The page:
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Tracheal intubation with a patient in a lateral position is not a routine procedure. The use of a laryngeal mask airway (LMA) has been suggested for difficult airway situations with a patient in a lateral position. Tracheal intubation using fibreoptic bronchoscope remains an alternative. However, awake fibreoptic intubation with a patient placed lateral has never been described. Nathanson and colleagues suggested such a concept in a manikin. An 18-year-old male with operated ‘suboccipital intra-diploic subarachnoid cyst’ [Figure 1] was scheduled for ventriculo-peritoneal shunt (VP) surgery. He underwent two different surgeries under general anaesthesia (GA), 10 days prior. In the first procedure, craniotomy and de-roofing of the suboccipital cyst was carried out. Four days later, the patient developed intra-diploic pseudomeningocoele with the sub-galeal collection of CSF for which a sub-galeo-peritoneal shunt was inserted. In both the occasions, the airway was secured by fibreoptic orotracheal intubation under GA. There was difficulty in mask ventilation during the second surgery, as the patient was placed lateral. Six days later, the sub-galeo-peritoneal shunt was blocked; hence, VP shunt insertion was planned. The patient had restricted extension of neck after the first surgery which comprised cranioplasty, and fixation of the suboccipital bone and cervical spine with a mini-plate and screw. The mouth opening was less than two fingers’ breadth with a mallampatti grade IV. The patient was nursed in a lateral position as the occipital part of the skull was boneless, and because of his comfort on the right side. There occurred bradycardia, whenever the patient was placed supine. Possibly, the external pressure was transmitted to the brainstem or intracranial pressure increased, resulting in haemodynamic disturbances. Hence, it was planned to intubate the trachea with the patient awake, using a fibreoptic bronchoscope in the right lateral position. The patient was very cooperative. The oropharyngeal airway was anaesthetized using 10% lignocaine spray. Fibreoptic intubation was attempted by a spray-as-you-go (SAYGO) technique, using a 2% lignocaine solution. Inspite of a difficult spatial orientation, the fiberscope was negotiated into the trachea. Intubation was successful, albeit, with difficulty in railroading the tracheal tube (Portex, Smiths Medical International Ltd., Kent, UK; size 8.0 I.D.). The total intubation time was 110 s. This was followed by the induction of anaesthesia with a standard technique. Rest of the surgical course was uneventful. At the end of the surgery, the trachea was extubated after reversal of the residual neuromuscular blockade.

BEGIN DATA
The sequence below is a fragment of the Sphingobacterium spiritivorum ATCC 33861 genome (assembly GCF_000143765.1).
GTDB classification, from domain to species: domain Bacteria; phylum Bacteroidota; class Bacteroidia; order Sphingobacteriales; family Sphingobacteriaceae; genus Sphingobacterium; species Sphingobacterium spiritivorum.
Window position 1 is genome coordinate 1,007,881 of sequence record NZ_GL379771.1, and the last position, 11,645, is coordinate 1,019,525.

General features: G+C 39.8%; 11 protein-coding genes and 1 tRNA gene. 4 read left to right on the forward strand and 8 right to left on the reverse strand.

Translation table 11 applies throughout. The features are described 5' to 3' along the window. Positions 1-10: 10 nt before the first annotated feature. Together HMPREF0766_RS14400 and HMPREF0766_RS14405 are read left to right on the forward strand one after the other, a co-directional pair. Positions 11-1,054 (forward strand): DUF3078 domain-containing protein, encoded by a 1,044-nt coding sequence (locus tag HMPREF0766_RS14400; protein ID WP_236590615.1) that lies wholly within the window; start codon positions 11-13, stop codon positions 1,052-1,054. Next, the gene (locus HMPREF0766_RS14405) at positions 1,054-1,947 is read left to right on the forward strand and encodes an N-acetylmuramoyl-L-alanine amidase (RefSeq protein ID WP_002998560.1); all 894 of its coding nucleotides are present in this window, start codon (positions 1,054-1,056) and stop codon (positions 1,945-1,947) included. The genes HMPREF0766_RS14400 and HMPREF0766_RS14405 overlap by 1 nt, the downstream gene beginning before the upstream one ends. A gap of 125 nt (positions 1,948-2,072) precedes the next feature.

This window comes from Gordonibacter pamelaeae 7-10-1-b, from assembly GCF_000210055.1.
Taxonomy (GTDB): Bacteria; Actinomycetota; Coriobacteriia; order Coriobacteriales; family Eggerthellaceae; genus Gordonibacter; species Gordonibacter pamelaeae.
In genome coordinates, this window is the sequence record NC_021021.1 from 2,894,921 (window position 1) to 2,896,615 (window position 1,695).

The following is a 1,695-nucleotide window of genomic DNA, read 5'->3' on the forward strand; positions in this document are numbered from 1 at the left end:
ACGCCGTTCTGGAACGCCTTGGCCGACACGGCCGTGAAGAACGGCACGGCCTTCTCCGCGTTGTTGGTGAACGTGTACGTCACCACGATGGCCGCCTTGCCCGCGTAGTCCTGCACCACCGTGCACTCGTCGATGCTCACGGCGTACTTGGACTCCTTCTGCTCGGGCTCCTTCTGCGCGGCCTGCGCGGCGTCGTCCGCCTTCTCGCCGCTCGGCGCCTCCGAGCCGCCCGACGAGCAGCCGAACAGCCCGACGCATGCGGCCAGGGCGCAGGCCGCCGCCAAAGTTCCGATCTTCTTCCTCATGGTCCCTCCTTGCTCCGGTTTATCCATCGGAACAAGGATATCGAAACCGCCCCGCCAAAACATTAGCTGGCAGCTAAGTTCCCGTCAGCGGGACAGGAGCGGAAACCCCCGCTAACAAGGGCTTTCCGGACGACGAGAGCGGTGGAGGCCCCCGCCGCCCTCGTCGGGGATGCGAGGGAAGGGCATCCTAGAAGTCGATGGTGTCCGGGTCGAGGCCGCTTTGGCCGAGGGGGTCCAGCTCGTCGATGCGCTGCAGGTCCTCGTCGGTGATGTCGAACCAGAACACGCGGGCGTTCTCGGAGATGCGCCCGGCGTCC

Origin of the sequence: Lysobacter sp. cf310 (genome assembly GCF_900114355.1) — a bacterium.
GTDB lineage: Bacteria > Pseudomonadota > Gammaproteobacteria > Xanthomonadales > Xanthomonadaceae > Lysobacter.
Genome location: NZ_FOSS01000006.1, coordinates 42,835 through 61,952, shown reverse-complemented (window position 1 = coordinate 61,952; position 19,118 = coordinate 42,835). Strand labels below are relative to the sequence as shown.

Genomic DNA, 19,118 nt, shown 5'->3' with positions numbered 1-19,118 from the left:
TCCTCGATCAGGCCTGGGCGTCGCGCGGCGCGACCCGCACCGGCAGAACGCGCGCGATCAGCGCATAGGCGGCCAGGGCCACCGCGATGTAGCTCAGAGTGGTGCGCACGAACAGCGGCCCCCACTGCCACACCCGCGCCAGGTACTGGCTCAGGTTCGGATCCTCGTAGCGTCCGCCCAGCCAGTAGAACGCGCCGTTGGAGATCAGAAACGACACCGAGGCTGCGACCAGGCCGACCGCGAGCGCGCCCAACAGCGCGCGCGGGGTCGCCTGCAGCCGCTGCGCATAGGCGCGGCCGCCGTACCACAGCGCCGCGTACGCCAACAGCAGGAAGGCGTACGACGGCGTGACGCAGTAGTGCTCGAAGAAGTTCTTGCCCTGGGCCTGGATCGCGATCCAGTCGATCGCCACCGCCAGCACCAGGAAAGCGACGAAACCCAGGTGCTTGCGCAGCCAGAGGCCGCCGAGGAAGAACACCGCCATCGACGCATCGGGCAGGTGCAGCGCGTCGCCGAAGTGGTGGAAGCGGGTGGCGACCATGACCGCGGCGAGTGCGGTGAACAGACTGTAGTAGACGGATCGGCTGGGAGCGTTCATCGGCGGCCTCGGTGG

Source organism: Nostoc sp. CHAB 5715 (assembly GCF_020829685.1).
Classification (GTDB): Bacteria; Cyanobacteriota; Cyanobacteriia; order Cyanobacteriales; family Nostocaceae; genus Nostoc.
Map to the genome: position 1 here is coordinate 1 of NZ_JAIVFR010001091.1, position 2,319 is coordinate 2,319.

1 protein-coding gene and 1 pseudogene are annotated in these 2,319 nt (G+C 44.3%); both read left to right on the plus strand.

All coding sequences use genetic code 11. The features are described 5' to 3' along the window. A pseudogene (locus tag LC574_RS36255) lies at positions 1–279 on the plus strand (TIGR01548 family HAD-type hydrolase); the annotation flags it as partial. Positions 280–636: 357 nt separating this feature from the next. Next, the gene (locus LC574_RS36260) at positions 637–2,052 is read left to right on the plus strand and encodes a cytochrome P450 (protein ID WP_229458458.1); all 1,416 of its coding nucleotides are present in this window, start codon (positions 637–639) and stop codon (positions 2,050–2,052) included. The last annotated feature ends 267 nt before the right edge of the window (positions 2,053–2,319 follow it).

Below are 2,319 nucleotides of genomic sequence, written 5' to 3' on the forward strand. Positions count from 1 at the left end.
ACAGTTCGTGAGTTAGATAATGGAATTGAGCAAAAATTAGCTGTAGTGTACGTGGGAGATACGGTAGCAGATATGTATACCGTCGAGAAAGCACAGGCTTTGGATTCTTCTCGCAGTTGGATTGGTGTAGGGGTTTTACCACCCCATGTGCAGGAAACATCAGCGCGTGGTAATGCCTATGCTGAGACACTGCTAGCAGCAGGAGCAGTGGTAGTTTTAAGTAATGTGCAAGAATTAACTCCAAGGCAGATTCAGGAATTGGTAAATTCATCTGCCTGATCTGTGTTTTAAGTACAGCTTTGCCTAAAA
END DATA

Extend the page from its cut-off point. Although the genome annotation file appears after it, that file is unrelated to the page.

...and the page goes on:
Securing an airway in patients with anticipated difficult intubation is always a challenge. To carry out this manoeuvre in a lateral position seems to be more complicated, especially when the patient is awake. The left lateral position results in the deterioration of the laryngoscopic view in 35% of patients, without any improvement.[2,3] Anaesthetic trainees found tracheal intubation in the left lateral position more difficult than in supine. However, the left lateral position is preferred to the right for intubation as it prevents laryngeal structures from collapsing. Our patient was comfortable in the right lateral position; hence, intubation was performed in that position. The use of a large donut-shaped pillow could have kept the patient supine, but the problems of boneless occiput might not have been ruled out. Anaesthetizing the airway with a bilateral superior laryngeal nerve block, trans-tracheal injection of local anaesthetic is feasible, but, difficult to be carried out owing to improper position. Hence, the SAYGO technique was preferred. We feel that it is necessary to learn the art of awake fiberoptic intubation in patients placed lateral. This manoeuvre may be particularly useful while securing airways in neurosurgical patients with a large encephalocele and boneless occiput, as in this case.